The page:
Vistas from Clingmans Dome are spectacular. On clear, pollution-free days, views expand over 100 miles and into seven states. However, air pollution limits average viewing distances to 22 miles. Despite this handicap, breathtaking scenes delight those ascending the tower. It is a great place for sunrises and sunsets.
Cloudy days, precipitation, and cold temperatures reveal the hostile environment atop Clingmans Dome. Proper preparation is essential for a good visit. Weather conditions atop Clingmans Dome change quickly. Snow can fall from anytime between September and May. Get a current weather forecast before heading to the tower.
Although Clingmans Dome is open year-round, the road leading to it is closed from December 1 through April 1, and whenever weather conditions require. People can hike and cross-country ski on the road during the winter.
There is also an observation tower that is open to the public. To get to the tower you must take the 1/2 mile hike. The visibility from the observation tower can be up to 40 miles on clear days. On hazy days the visibility is much less, but the view is still one of the best around. The railing on the tower is low, so if you bring children, be sure to keep an eye on them. There is also a natural observation on the opposite side of the Look Rock parking lot, although it still harbors beautiful views, it does not offer the 360 degree panoramic view like the tower.
Low Gap to Mt. Cammerer
The Low Gap trailhead is located at the Cosby access in the campground just before the B100 campsite. This trail provides a shorter route to the Mt. Cammerer fire tower and forms a loop hike with the Appalachian Trail and the Lower Mt. Cammerer Trail. There's plenty to see along the way, but the mountaintop destination has the best view.Mt. Cammerer
Maddron Bald Trail
This trail is 7 miles one way and is rated difficult. The trailhead is located off of US-321 between Cosby and Gatlinburg, 15 miles east of Gatlinburg, turn right onto Baxter Road (Past Yogi Bear Jellystone Park Camp Resort) and make a right onto Laurel Springs Road. Look for a gravel road blocked by a gate. This is the trailhead. This trail ascends to a heath bald with several picturesque views and along the way takes you by the Albright Grove Nature Trail (1.3 miles in) that contains one of the park’s best stands of virgin forest.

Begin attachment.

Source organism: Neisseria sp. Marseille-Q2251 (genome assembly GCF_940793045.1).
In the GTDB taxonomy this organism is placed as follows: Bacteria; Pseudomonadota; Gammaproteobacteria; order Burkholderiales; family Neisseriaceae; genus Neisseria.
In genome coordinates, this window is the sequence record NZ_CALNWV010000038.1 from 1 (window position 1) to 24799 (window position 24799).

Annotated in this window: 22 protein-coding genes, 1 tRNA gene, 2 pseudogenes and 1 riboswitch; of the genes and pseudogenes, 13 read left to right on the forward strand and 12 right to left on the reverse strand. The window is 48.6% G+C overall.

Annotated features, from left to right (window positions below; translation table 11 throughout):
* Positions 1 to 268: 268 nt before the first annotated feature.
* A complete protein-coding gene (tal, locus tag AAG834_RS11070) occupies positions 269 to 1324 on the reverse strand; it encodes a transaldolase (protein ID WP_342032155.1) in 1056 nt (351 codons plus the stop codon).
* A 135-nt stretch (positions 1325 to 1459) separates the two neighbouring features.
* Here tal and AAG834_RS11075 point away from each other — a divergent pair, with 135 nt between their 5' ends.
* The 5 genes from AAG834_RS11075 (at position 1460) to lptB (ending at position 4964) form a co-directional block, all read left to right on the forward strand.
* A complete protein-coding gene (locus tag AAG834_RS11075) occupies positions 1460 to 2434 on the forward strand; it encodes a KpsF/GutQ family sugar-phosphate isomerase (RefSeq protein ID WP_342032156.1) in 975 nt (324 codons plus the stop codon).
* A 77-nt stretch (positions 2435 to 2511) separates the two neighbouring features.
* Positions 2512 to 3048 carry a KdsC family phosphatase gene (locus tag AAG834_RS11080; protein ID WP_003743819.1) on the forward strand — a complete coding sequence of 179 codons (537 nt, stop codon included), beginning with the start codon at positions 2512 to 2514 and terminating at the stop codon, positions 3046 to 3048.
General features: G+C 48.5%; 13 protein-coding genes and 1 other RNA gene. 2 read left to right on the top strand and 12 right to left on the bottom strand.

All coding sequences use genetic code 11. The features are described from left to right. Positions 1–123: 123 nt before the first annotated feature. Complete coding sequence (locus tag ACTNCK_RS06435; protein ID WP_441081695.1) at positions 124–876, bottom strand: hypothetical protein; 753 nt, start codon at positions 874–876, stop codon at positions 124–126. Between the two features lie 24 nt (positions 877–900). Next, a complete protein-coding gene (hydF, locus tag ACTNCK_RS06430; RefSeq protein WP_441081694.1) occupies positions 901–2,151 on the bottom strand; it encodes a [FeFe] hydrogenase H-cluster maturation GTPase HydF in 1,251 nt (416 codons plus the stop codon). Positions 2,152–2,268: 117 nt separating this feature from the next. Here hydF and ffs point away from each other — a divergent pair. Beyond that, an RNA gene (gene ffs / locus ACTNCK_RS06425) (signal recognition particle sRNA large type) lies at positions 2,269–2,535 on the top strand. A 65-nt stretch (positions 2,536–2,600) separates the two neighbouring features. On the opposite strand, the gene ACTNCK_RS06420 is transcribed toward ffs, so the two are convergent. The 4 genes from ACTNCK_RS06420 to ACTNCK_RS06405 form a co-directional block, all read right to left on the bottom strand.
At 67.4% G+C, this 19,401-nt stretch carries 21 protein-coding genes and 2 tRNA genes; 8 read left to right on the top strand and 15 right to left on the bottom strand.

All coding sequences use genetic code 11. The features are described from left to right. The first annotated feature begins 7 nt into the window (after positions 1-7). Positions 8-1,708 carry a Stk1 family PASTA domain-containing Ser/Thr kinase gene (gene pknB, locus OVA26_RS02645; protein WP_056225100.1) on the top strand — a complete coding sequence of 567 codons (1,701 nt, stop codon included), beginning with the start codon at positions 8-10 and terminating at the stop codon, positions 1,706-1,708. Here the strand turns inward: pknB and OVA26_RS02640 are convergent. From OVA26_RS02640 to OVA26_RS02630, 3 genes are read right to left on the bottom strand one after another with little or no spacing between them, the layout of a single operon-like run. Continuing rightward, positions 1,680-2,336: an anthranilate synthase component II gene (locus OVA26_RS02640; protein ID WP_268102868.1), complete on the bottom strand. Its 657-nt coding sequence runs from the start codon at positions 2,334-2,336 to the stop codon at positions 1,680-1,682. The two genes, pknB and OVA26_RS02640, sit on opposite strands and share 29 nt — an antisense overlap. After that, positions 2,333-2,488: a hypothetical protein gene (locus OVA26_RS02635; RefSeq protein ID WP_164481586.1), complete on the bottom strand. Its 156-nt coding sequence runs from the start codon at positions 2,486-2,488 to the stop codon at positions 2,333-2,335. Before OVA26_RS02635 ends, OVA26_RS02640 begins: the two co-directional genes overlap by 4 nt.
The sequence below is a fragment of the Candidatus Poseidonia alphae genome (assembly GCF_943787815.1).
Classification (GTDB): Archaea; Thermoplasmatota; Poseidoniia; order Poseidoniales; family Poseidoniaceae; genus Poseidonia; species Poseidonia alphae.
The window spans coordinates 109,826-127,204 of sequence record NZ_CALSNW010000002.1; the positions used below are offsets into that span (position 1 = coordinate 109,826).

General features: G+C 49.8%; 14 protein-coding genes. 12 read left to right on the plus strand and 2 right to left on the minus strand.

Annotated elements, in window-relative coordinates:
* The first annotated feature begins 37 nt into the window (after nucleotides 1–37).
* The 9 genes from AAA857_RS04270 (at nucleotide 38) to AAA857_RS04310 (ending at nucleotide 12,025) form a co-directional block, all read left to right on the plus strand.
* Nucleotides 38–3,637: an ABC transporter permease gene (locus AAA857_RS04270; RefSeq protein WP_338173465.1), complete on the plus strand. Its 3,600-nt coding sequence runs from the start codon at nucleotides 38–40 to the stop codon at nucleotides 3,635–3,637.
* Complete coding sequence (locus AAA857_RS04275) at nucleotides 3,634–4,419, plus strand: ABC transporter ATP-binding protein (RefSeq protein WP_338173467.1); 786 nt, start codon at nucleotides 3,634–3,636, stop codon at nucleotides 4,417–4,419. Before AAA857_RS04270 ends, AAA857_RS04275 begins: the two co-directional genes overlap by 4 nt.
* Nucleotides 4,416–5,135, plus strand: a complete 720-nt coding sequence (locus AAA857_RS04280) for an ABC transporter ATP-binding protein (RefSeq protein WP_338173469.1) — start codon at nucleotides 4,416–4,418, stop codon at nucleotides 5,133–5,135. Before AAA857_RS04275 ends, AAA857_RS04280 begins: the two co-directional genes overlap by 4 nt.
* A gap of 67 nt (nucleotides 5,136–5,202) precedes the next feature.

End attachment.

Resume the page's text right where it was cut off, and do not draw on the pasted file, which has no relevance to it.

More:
Look for a yellow poplar or tulip tree, the “largest known specimen in the park”, that is 135 feet tall and over 25 feet in circumference. Maddron Bald Trail is home to campsite #29. Elevation gain is 3,500 feet.
Sugarland Mountain Trail
This trail is 12.3 miles one way and is rated moderate with an elevation gain of 3,500 feet. The trailhead is located off Little River Road at the Laurel Falls parking area. This trail connects Little River Road with the crest of the Smokies, passing a good view of Mt. LeConte. The trail first climbs through a pine-hemlock woods and then turns right into a hardwood forest. You’ll climb steeply and cross the upper reaches of a ravine and a small stream.
After 9 miles you’ll find an arrow carved in a tree on the left. This is the junction of a 0.4 of a mile un-maintained manway that drops down to connect with the Chimney Tops Trail.